Field recordings are music, material and method

By George Grella Photos by Emma Shore July 07, 2022

In 1889, Ludwig Koch used an Edison phonograph and wax cylinder to record animal sounds, and his recording of a bird’s call is the earliest extant field recording. (You can listen to it via the BBC Sound Archivewith a comment added by Koch later in his life.) That a field recording is a document, preserving the sound of a place that is both geographical and temporal, is fundamental. However, the concept of field recording is not only a genre in its own right, but also a method that can be integrated into all existing and imaginable genres; a bird’s call can remain a bird’s call, or it can be transformed into material that becomes part of a great audio creation, of any kind and in any style.

Like the recordings themselves, the use of field recordings as musical material dates back a hundred years or more. A Look at the History of Music and Audio Shows Bela Bartok and Zoltán Kodály collecting folk songs, thus inventing ethnomusicology; Pierre Schaeffer recording the sounds of trains and, in 1948, merging them into Railway study primarily concrete music; Brian Wilson works home recordings in the Beach Boys animal sounds; Anna Lockwood assembling field recordings in A sound map of the Hudson River; Ottorino Respighi orchestrating a Bird Calls LP in his Pines of Rome; and Einojuhani Rautavaara using bird song recordings in his Cantus Arcticus: Concerto for birds and orchestra.

Good quality portable audio recorders have become much cheaper over the past 20 years than they were in the 20th century, democratizing the field. The 2020 pandemic, with so many musicians staying at home, has produced a proliferation of field and field recordings. Alongside so many recent examples, a few classics expose the possibilities of these documents. Below is a release guide that shows what field recordings can be and how they can work with and within other forms of music.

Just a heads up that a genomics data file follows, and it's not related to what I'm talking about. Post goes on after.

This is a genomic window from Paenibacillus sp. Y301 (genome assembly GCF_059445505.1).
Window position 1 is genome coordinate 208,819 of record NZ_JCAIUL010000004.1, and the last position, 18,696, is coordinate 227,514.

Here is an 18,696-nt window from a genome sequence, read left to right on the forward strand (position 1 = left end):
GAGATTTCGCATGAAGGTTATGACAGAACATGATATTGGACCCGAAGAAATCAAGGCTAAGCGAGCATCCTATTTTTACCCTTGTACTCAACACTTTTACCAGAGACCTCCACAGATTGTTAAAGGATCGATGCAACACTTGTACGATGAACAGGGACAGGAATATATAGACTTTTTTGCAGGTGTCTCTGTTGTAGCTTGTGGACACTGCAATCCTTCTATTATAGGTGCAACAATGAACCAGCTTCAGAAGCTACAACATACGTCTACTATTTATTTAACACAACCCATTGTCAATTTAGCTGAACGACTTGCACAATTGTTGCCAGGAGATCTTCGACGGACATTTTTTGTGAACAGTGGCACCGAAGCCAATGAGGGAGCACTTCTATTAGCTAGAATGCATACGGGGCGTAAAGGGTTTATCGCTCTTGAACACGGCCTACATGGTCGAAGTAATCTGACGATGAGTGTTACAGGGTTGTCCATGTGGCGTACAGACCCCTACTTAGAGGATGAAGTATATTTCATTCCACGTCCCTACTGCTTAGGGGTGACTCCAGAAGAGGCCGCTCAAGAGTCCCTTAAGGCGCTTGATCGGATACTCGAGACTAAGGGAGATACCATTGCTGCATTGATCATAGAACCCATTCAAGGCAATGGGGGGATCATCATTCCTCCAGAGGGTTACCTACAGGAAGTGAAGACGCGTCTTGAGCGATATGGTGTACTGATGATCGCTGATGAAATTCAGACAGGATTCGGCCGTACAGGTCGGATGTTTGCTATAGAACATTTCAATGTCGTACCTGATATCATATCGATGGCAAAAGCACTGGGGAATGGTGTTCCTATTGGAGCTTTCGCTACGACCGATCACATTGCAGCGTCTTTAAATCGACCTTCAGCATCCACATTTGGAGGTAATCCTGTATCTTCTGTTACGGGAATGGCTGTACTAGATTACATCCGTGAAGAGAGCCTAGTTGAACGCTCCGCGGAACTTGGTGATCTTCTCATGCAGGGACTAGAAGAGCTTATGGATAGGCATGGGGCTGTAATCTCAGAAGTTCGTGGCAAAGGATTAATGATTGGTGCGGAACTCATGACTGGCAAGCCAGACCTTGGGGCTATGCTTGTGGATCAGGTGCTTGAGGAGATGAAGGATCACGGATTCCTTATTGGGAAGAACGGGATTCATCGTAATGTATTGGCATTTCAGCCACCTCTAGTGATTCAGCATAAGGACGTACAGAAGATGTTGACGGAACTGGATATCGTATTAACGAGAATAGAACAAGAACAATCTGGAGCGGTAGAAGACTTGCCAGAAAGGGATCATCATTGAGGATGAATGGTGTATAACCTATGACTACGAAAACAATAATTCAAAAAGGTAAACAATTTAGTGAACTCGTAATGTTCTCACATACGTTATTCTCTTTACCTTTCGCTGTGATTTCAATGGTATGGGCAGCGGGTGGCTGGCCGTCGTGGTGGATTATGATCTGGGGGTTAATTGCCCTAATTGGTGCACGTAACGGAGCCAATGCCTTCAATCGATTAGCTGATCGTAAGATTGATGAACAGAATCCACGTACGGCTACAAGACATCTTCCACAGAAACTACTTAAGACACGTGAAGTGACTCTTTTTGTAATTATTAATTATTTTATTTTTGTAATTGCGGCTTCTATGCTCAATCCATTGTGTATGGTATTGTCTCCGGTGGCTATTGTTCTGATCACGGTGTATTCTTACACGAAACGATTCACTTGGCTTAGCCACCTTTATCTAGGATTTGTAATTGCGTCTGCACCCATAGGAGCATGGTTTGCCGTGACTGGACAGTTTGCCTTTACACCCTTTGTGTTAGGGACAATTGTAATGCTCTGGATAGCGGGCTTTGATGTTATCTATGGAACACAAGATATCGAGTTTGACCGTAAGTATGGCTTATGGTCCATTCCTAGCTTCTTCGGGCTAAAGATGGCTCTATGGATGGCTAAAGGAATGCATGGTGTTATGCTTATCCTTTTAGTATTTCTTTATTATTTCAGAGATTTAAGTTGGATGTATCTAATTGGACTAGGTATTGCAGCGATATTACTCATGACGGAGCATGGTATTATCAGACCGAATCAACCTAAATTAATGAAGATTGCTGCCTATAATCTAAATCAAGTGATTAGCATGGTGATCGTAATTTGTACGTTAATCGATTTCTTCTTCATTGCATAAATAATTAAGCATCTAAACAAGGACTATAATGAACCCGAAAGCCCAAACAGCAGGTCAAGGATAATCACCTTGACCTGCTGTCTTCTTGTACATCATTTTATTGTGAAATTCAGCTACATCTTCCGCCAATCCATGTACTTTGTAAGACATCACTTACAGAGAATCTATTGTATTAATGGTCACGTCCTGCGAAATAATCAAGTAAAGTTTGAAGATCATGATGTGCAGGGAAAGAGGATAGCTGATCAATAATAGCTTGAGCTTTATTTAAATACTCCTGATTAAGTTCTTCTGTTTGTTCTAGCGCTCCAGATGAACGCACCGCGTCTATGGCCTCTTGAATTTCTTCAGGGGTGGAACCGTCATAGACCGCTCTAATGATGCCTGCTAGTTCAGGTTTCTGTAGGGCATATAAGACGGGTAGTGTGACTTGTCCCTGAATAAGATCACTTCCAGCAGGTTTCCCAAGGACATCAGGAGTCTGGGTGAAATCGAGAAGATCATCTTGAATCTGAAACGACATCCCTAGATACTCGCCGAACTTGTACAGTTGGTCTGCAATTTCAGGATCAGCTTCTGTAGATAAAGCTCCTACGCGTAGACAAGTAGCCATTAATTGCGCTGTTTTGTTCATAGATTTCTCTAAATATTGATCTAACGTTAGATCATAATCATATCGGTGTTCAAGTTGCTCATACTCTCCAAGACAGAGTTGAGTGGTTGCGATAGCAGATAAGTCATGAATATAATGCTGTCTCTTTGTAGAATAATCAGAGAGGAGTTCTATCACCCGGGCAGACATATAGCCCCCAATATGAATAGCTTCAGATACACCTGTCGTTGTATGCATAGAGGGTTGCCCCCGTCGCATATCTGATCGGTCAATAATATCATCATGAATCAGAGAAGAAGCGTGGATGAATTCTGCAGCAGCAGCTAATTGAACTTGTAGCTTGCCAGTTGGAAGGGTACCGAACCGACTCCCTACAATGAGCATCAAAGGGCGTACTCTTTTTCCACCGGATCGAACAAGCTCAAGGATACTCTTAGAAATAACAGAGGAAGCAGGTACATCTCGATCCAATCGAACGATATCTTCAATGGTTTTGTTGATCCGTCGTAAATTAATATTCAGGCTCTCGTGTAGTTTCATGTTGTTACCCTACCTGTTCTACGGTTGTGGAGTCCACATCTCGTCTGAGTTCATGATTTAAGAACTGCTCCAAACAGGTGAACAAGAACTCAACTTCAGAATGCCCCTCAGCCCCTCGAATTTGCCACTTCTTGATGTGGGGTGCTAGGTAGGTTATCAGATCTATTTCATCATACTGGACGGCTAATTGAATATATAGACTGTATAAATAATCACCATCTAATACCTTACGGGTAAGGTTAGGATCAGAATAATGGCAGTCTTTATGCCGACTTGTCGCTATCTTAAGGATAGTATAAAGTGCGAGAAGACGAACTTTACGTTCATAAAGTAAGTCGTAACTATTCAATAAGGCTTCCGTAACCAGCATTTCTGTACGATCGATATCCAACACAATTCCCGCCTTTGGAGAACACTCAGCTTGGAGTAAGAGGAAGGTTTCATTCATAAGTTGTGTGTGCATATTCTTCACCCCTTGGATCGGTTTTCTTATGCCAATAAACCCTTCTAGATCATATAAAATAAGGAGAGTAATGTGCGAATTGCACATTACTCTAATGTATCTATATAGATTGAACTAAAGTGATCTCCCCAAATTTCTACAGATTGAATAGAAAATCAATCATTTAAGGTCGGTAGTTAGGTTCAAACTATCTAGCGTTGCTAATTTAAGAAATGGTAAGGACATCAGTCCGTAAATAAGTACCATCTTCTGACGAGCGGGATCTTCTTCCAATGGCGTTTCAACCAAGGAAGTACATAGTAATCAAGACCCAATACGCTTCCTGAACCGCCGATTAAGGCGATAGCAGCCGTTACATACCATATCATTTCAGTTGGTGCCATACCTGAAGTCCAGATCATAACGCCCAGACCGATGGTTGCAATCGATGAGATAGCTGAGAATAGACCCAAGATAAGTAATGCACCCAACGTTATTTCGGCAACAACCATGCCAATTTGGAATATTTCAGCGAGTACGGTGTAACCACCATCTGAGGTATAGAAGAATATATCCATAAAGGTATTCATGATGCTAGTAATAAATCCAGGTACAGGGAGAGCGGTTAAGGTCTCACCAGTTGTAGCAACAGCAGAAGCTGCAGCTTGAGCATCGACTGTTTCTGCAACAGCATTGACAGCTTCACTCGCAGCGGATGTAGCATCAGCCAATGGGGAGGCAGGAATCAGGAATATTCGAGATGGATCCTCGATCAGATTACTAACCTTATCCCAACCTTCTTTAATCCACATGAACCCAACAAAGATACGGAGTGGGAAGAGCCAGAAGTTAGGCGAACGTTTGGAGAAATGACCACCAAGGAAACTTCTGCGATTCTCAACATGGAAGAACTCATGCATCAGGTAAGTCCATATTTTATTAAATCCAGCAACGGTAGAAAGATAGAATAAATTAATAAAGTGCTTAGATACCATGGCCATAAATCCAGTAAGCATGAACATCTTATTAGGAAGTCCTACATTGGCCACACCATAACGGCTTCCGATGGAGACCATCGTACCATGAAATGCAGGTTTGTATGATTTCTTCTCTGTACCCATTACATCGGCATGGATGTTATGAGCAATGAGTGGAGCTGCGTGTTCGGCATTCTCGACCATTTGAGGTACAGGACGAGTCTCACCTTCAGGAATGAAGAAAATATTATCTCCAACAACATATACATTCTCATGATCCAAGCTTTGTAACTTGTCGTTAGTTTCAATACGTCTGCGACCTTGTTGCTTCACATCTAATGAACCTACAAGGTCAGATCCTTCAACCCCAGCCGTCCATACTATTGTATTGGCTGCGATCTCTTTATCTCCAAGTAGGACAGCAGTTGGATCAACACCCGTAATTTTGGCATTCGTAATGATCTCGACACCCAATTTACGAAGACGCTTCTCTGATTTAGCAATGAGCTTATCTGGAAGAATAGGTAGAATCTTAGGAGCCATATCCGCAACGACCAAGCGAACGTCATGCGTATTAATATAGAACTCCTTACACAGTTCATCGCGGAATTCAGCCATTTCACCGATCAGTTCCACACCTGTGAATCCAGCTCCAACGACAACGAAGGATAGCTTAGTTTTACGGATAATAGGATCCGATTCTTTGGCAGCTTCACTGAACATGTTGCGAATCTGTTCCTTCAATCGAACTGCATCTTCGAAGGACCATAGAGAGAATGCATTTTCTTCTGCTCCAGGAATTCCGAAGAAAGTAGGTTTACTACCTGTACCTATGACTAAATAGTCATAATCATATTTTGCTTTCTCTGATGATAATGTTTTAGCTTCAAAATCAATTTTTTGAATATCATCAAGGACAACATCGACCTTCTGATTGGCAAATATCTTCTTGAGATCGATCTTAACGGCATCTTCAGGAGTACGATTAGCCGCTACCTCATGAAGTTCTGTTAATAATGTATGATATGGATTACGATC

Francisco Lopez
a bunch of stuff (1980-2020) – 40 years of sonogenic composition

Francisco López is one of the most important field recorders of the last half-century, practicing what he calls “sonogenic composition” – pieces of music generated in some way from sound material recorded in the field. His most famous album, La Selva, is made up of sounds collected at the La Selva Biological Station in Costa Rica, and although this album is not available on Bandcamp, it is taken from this huge collection of outtakes from López’s career; almost 12 hours of music that travels from the rainforest to the streets of New York and beyond.

Merzbow/Lawrence English
Eternal Stalker

Lawrence English has produced several fine recordings in the field both as an artist and for others through his Room40 label. This new release brings him together with a noise musician Merzbow and poses a fascinating question: where do field recordings and noise generation meet and intersect? English recorded sounds from a complex of factories, while Merzbow makes sounds that are “industrial” in the extreme. Eternal Stalker is a disc that sways between comforting weight and disturbing abyss.

Thibault Jehanne

Recording sounds means, first of all, choosing what to record and finding an environment or setting that has intriguing sound material. For Thibault Jehanne, it is the April 25 bridge in Lisbon, Portugal. This remarkable album takes a collection of sounds gathered as you approach the bridge – the traffic, the wind, the vibrations of the structure – and synthesizes them into a long-running work that could be ambient music, could be an electronic symphony , could be an audio travelogue, or maybe just a dream.

Kate Carr
I myself had a nuclear spring

Like Thibault, a leader in contemporary field recording Kate Carr found a fantastic place to record. In 2015, Carr took a train to Nogent-sur-Seine in France and discovered a nuclear power plant nearby. Around the electric towers, she found “an apocalyptic landscape” of “muddy swamps, corroded machinery, screaming birds”, with electric hums racing through the water. From those sounds came this otherworldly album, rooted in a specific time and place, but resembling a sci-fi movie soundtrack.